Temptations abound

Posted 01.04.05

The statistics are frightening. The Associated Press reports that obesity is responsible for many of the medical costs related to Type 2 diabetes, cardiovascular disease, and several types of cancer.

We're all getting fatter, despite our best efforts. Could it be sabotage?

The government will require nutrition labels on all foods, although that won't become effective for a few more years. Unfortunately, they've rejected an outright ban on trans-fat. That's too bad, because even thin people are in danger from trans-fat, which is the primary culprit in clogging arteries.

Temptation, however, is everywhere.

A magazine features "10 Ways to Curb Your Cravings" followed by "Irresistible Chocolate Desserts."

Television bombards us with ads for pizza, chips, and beer.

More sabotage comes in the form of women's clothing sizes. Someone has decided that size 16 is now considered 1X. That's extra-large, which means that all the neat clothes in the main sections now only go up to size 14, and the rest of us, a growing (if you know what I mean) segment of the female population has to shop in the "Plus" area.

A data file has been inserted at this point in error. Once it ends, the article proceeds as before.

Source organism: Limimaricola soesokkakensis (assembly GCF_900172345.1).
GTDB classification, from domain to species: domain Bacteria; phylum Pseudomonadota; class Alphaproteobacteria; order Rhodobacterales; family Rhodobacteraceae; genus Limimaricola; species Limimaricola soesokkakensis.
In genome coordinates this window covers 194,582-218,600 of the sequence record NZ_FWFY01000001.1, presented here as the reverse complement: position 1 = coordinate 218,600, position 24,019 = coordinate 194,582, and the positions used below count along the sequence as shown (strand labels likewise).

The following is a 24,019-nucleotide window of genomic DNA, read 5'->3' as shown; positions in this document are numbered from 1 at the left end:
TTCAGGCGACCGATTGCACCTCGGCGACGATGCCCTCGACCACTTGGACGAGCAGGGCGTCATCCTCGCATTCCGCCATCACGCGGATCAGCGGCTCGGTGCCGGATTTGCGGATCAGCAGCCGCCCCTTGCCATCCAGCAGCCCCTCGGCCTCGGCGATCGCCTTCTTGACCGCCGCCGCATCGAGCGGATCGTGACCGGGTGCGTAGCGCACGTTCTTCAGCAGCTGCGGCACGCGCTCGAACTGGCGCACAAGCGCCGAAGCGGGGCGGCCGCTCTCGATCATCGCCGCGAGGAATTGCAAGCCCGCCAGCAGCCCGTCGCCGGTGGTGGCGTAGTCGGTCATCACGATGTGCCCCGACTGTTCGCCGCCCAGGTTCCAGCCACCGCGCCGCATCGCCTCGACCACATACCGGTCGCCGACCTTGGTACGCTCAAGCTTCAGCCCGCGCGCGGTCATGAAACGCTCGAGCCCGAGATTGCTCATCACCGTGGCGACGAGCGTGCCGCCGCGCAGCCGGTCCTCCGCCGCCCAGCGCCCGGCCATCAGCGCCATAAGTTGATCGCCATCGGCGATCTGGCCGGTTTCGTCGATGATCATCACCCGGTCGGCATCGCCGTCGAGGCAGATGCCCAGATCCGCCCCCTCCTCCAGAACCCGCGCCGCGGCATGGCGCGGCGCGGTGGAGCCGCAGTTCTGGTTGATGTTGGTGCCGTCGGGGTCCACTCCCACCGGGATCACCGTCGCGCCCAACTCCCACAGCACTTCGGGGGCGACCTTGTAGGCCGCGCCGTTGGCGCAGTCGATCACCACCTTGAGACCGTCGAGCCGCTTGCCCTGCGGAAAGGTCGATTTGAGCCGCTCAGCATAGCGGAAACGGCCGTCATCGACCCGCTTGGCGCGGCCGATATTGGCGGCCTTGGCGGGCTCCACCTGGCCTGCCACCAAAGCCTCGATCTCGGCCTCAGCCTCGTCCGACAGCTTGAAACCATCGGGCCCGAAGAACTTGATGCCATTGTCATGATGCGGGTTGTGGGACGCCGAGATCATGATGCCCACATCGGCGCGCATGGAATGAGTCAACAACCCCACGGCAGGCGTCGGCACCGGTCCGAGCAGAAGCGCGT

Evidently there are real women who actually wear a size 2. I've never actually met one, but I have my suspicions. We read that celebrities and other Obscenely Rich achieve this via liposuction, stomach-stapling, and custom-made undergarments, but I wonder if size 2 isn't actually what we used to call - in the old days - size 10.

Is there anyone else out there who remembers when there were three ranges of sizes for grown women? Misses ranged from 10-20, Juniors (for the short-waisted) from 9-15, and Women's for sizes above 20. Extra-large was the more considerate designation for a Women's size 22.

Sizes below 9 were found in the children's department. Where they belong.

These unrealistic clothing sizes add to the frustration of those of us who are trying to eat more healthy foods and keep our weight within normal ranges. But what is "normal" today?

If I dig out some of the things at the back of my closet, I can still fit into the blouse marked "large" and the slacks in size 16. So why is the outfit I bought just a few weeks ago too snug at a 2x?

I don't clip recipes any more. Instead, I keep only whole grain flour in the house, sweeten (sparingly!) with maple syrup, use only 1 percent milk, buy non-fat yogurt instead of ice cream, and try to stay out of the cookie aisle when I go shopping.

But it isn't easy. Maybe if I just stay home until Valentine's Day is over, stop reading magazines and turn off the TV, I'll survive. But then comes Easter, and the temptation starts all over again.

Barbara Floria Graham is the author of Five Fast Steps to Better Writing, Five Fast Steps to Low-Cost Publicity, and Mewsings/Musings. Her website: www.SimonTeakettle.com

Copyright © 2005 Barbara Floria Graham/Log Cabin Chronicles/01.05